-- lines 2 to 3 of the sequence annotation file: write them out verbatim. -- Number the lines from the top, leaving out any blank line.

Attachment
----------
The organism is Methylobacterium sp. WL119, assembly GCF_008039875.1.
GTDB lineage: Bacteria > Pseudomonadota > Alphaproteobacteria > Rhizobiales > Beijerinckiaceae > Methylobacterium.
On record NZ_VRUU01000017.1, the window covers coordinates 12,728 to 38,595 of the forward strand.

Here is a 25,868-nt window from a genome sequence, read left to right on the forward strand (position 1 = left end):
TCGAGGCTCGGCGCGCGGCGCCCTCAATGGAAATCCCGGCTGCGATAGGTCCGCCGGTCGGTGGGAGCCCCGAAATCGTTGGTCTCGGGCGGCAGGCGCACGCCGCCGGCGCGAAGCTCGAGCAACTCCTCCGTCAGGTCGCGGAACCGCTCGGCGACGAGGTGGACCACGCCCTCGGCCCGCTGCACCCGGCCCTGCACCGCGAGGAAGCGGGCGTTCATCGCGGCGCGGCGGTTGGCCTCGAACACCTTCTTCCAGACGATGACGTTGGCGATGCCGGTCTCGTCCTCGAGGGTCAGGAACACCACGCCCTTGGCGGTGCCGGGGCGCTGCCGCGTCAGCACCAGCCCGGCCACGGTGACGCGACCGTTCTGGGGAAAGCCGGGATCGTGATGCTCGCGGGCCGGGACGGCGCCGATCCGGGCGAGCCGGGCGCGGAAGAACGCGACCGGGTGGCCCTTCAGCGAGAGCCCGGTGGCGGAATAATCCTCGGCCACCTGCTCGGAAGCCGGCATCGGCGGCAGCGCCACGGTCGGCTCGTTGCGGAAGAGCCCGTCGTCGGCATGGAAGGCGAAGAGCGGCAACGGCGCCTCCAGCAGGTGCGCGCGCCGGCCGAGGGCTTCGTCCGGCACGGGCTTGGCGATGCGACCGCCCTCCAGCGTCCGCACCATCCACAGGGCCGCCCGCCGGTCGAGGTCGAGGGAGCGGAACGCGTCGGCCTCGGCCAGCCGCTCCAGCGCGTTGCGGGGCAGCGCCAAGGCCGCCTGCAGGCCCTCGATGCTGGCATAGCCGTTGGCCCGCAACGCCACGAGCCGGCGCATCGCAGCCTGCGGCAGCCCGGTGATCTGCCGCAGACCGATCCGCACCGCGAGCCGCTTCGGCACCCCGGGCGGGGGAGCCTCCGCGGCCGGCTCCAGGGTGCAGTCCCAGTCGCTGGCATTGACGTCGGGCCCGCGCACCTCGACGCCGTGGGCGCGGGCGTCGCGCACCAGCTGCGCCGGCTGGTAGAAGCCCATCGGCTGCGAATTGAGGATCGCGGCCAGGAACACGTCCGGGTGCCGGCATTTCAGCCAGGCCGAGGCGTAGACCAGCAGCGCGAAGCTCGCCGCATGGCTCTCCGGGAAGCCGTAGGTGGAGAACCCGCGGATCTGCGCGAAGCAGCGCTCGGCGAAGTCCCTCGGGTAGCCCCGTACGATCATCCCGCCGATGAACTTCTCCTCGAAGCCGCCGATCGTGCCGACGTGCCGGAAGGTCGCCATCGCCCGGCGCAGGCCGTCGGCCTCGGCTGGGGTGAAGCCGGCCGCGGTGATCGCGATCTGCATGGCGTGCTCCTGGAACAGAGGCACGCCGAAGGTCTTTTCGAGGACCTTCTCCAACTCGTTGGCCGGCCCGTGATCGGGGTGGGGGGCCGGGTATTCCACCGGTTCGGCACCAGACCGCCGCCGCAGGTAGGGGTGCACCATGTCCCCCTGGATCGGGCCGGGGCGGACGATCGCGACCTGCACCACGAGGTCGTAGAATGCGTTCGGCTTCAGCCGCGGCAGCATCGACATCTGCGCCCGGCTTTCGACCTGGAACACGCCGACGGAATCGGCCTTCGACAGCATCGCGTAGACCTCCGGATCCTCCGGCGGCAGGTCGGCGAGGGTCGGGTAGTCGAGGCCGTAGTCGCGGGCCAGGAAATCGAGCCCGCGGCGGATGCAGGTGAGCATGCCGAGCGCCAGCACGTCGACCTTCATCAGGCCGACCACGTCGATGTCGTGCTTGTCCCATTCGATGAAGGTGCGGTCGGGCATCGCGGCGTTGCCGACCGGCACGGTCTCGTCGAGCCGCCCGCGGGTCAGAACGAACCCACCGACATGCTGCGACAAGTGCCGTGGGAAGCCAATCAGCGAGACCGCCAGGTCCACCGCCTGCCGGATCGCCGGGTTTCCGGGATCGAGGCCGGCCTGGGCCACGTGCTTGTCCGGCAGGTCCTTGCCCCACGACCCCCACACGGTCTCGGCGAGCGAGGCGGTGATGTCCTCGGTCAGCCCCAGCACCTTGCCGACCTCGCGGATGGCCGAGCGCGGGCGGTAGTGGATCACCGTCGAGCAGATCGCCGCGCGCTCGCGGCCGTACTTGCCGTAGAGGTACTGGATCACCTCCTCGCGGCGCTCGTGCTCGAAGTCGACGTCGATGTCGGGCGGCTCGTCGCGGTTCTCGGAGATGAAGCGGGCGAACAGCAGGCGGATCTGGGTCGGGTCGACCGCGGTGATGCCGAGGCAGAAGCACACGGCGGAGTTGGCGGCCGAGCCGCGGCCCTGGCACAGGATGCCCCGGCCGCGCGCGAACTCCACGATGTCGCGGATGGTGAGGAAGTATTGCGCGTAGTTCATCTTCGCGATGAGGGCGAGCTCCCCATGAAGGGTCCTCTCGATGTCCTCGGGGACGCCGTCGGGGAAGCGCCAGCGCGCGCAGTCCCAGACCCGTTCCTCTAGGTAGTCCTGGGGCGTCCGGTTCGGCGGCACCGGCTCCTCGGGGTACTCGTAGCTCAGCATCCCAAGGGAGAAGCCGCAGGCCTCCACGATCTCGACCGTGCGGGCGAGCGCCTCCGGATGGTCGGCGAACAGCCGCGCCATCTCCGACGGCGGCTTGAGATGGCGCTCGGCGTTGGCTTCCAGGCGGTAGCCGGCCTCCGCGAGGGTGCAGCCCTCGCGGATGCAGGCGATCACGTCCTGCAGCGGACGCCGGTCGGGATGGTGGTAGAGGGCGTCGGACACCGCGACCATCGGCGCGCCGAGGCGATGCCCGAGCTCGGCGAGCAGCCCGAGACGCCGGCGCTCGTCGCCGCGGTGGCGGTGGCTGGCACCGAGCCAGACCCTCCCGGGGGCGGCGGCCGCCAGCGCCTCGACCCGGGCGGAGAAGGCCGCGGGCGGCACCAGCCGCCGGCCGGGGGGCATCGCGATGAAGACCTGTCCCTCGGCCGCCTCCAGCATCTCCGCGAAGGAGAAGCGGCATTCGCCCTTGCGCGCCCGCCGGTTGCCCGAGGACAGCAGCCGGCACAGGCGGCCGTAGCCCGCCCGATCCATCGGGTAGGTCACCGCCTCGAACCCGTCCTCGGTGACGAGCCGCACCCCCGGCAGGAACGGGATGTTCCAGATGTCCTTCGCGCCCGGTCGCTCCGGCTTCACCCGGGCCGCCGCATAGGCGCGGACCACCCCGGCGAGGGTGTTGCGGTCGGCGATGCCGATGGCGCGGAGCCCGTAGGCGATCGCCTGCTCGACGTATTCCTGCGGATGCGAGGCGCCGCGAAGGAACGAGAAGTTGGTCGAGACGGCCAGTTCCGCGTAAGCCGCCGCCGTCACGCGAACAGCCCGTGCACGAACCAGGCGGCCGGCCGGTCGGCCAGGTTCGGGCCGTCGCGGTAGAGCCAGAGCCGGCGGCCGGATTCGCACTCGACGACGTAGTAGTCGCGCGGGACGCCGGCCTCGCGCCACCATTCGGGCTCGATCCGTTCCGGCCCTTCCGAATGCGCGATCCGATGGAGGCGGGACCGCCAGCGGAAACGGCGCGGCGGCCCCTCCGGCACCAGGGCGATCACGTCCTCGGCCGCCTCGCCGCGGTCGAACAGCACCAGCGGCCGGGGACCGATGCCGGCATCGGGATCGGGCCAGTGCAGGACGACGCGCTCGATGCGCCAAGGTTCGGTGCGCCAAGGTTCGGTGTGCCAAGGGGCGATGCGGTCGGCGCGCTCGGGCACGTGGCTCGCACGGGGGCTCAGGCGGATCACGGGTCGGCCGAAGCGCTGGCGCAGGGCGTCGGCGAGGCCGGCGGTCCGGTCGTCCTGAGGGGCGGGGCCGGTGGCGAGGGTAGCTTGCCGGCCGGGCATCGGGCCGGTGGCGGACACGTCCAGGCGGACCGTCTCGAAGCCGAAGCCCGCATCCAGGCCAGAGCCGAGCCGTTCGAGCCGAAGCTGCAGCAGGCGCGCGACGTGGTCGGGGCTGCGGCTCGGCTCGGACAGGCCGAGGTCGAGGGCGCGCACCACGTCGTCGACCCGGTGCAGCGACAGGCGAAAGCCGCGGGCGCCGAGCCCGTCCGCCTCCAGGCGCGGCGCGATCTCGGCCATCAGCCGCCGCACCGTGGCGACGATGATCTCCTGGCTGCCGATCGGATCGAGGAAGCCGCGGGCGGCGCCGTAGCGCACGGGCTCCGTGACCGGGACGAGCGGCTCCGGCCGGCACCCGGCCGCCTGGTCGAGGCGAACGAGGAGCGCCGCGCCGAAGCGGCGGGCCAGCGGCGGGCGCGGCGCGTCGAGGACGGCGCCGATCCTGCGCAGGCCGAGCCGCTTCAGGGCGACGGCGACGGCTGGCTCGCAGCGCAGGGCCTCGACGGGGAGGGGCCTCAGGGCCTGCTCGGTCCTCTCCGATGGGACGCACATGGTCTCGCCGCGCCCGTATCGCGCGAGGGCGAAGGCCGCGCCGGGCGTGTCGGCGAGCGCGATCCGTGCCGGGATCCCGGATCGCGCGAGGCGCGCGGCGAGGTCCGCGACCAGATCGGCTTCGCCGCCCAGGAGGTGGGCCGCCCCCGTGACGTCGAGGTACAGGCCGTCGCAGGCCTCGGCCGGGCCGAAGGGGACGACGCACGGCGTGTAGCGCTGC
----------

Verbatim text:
GTDB lineage: Bacteria > Pseudomonadota > Alphaproteobacteria > Rhizobiales > Beijerinckiaceae > Methylobacterium.
On record NZ_VRUU01000017.1, the window covers coordinates 12,728 to 38,595 of the forward strand.